The Variety exclusive didn’t explain any of this; it reported the news the old-fashioned way. Of all the coverage I read, Quartz’s did the best job of cluing in readers why they might want to care about the story, calling Aereo “the cloud based content upstart that could upend the TV industry” in its headline and leading with “America’s most powerful broadcasters are trying to shut down an emerging TV recording service.” It’s tempting to shrug: Hey, this is the internet, and the fastest draw wins. But there was time here to do a little bit more work: after Variety broke the news, it took the Wall Street Journal more than 24 hours to publish its (equally dry) story. When breaking news on the internet, speed counts, but so do style and substance.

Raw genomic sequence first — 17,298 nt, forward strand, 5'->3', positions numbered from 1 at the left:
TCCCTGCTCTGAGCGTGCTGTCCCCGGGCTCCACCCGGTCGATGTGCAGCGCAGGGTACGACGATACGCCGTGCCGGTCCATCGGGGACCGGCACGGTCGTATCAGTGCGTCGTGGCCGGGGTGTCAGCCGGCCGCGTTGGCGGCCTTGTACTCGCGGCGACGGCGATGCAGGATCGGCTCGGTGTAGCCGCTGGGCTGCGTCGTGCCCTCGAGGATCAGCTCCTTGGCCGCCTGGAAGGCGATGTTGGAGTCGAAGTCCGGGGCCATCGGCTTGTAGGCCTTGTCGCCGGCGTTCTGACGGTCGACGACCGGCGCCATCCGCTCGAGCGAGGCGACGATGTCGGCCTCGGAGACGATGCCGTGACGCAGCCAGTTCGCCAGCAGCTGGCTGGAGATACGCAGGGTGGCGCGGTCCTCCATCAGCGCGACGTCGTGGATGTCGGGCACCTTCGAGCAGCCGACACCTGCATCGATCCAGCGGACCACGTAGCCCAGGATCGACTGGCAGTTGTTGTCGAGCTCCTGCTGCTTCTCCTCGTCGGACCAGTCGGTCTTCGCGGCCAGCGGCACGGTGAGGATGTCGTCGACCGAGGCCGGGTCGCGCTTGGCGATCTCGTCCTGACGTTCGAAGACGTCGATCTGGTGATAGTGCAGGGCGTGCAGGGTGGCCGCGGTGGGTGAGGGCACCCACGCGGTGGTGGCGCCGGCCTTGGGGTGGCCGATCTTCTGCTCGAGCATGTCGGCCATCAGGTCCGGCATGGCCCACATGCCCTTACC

Disclosure: CJR has received funding from the Motion Picture Association of America (MPAA) to cover intellectual-property issues, but the organization has no influence on the content.

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Sarah Laskow is a writer and editor in New York City. Her work has appeared in print and online in Grist, Good, The American Prospect, Salon, The New Republic, and other publications.